Pastor, who’s growing around you?

Last week, we explored the pastor’s greatest responsibility in building a healthy church is to GROW. And, we discussed the first expression of that priority—building a strategy for personal growth.

The second expression of the word GROW is to GROW a few. Jesus demonstrated this pattern when He called disciples to be nearest Him and drew a group of three even closer.

Awhile back, a pastor in Wyoming called my office. He was struggling to figure out what he could do to grow his church. Pastoring about sixty ranchers, whose sun-up to sundown rhythms dominated every day, he was paid a full-time salary to hold one Sunday morning service each week. He told me their schedules prevented additional services, Sunday school hours, or midweek efforts, so he couldn’t figure out how to pursue more. My first thought was to offer myself as an associate, but I figured there might already be a long line for such an assignment.

Instead, we concluded that his best step was to pull three or four of those ranchers together, maybe around a lunch table at the local diner, and begin to grow them by sharing life and the Word of God together. By consistently investing in their lives, he could establish a foundation—a core of leaders—that could strengthen his church. We decided that after walking with the first group for a few months, he could add a second group using the same diner at breakfast time.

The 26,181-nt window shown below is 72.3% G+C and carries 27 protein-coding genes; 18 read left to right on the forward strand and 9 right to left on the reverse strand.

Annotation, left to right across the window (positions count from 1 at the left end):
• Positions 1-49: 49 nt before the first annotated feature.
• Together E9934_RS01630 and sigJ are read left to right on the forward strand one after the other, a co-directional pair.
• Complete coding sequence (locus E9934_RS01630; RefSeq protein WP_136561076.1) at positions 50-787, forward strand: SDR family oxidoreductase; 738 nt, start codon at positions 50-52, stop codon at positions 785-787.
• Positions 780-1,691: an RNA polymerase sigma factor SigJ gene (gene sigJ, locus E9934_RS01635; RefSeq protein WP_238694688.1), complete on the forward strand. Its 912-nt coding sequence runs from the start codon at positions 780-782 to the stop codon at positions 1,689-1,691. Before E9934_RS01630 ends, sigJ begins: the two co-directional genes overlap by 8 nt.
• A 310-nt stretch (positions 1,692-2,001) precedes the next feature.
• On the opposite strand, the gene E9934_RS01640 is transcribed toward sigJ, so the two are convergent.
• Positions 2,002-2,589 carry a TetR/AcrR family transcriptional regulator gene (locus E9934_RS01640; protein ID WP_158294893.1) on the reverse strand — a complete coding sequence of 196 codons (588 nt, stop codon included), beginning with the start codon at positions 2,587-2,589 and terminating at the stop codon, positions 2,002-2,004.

This is how discipleship happens. This is how a leader develops other leaders—just a few at a time. I had two youth pastors do that for me. I remember John Skinner and Phil Kreiling both pulling me and a few other guys into meeting together week after week to know God, ourselves, and each other better.

You see, the number one frustration pastors feel is an inability to get people involved in ministry. Developing leaders and workers is the missing piece for most. But Pastor, if you begin investing in a few, you’ll establish a pattern that can strengthen your church at every stage of its future growth.

Where do you start? Start with those who want to grow. Maybe a couple of deacons and one or two others whose hearts beat with yours. Don’t frustrate yourself trying to grow someone who doesn’t want to. But gather three or four who do and get started.

Leaders who are maximizing their abilities spend 80% of their time investing in and equipping leaders. Unfortunately, many of us spend virtually no time in such efforts. Would you do that to see your church be healthy and strong?


So pastor, your part is to GROW—GROW yourself and GROW a few!

Leave a Reply

Your email address will not be published. Required fields are marked *